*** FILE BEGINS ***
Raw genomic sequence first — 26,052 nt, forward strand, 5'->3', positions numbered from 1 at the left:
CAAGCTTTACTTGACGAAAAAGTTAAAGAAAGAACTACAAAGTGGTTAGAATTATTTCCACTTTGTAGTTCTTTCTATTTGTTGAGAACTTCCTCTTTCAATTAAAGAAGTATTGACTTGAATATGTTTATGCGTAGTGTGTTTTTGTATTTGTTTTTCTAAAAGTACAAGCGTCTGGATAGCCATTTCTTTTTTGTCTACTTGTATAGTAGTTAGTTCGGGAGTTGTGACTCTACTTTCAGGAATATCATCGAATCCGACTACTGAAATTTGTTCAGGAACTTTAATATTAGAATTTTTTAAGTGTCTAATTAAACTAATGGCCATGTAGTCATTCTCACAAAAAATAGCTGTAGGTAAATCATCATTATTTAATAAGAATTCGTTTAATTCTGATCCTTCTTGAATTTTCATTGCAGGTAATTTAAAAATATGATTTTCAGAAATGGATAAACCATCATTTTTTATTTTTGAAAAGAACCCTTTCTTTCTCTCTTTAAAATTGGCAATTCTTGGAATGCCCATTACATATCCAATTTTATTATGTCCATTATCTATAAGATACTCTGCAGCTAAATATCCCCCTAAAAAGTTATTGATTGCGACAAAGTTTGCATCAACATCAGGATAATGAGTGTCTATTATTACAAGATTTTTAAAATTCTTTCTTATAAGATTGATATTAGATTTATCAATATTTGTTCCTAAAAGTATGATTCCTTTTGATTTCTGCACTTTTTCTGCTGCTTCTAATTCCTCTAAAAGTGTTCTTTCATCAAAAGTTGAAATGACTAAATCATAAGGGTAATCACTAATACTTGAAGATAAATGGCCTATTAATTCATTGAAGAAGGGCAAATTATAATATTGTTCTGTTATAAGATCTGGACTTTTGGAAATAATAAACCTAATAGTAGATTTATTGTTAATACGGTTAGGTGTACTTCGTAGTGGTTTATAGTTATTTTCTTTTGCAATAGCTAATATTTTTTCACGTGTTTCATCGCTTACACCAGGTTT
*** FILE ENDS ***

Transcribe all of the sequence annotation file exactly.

Raw genomic sequence first — 26,052 nt, forward strand, 5'->3', positions numbered from 1 at the left:
CAAGCTTTACTTGACGAAAAAGTTAAAGAAAGAACTACAAAGTGGTTAGAATTATTTCCACTTTGTAGTTCTTTCTATTTGTTGAGAACTTCCTCTTTCAATTAAAGAAGTATTGACTTGAATATGTTTATGCGTAGTGTGTTTTTGTATTTGTTTTTCTAAAAGTACAAGCGTCTGGATAGCCATTTCTTTTTTGTCTACTTGTATAGTAGTTAGTTCGGGAGTTGTGACTCTACTTTCAGGAATATCATCGAATCCGACTACTGAAATTTGTTCAGGAACTTTAATATTAGAATTTTTTAAGTGTCTAATTAAACTAATGGCCATGTAGTCATTCTCACAAAAAATAGCTGTAGGTAAATCATCATTATTTAATAAGAATTCGTTTAATTCTGATCCTTCTTGAATTTTCATTGCAGGTAATTTAAAAATATGATTTTCAGAAATGGATAAACCATCATTTTTTATTTTTGAAAAGAACCCTTTCTTTCTCTCTTTAAAATTGGCAATTCTTGGAATGCCCATTACATATCCAATTTTATTATGTCCATTATCTATAAGATACTCTGCAGCTAAATATCCCCCTAAAAAGTTATTGATTGCGACAAAGTTTGCATCAACATCAGGATAATGAGTGTCTATTATTACAAGATTTTTAAAATTCTTTCTTATAAGATTGATATTAGATTTATCAATATTTGTTCCTAAAAGTATGATTCCTTTTGATTTCTGCACTTTTTCTGCTGCTTCTAATTCCTCTAAAAGTGTTCTTTCATCAAAAGTTGAAATGACTAAATCATAAGGGTAATCACTAATACTTGAAGATAAATGGCCTATTAATTCATTGAAGAAGGGCAAATTATAATATTGTTCTGTTATAAGATCTGGACTTTTGGAAATAATAAACCTAATAGTAGATTTATTGTTAATACGGTTAGGTGTACTTCGTAGTGGTTTATAGTTATTTTCTTTTGCAATAGCTAATATTTTTTCACGTGTTTCATCGCTTACACCAGGTTT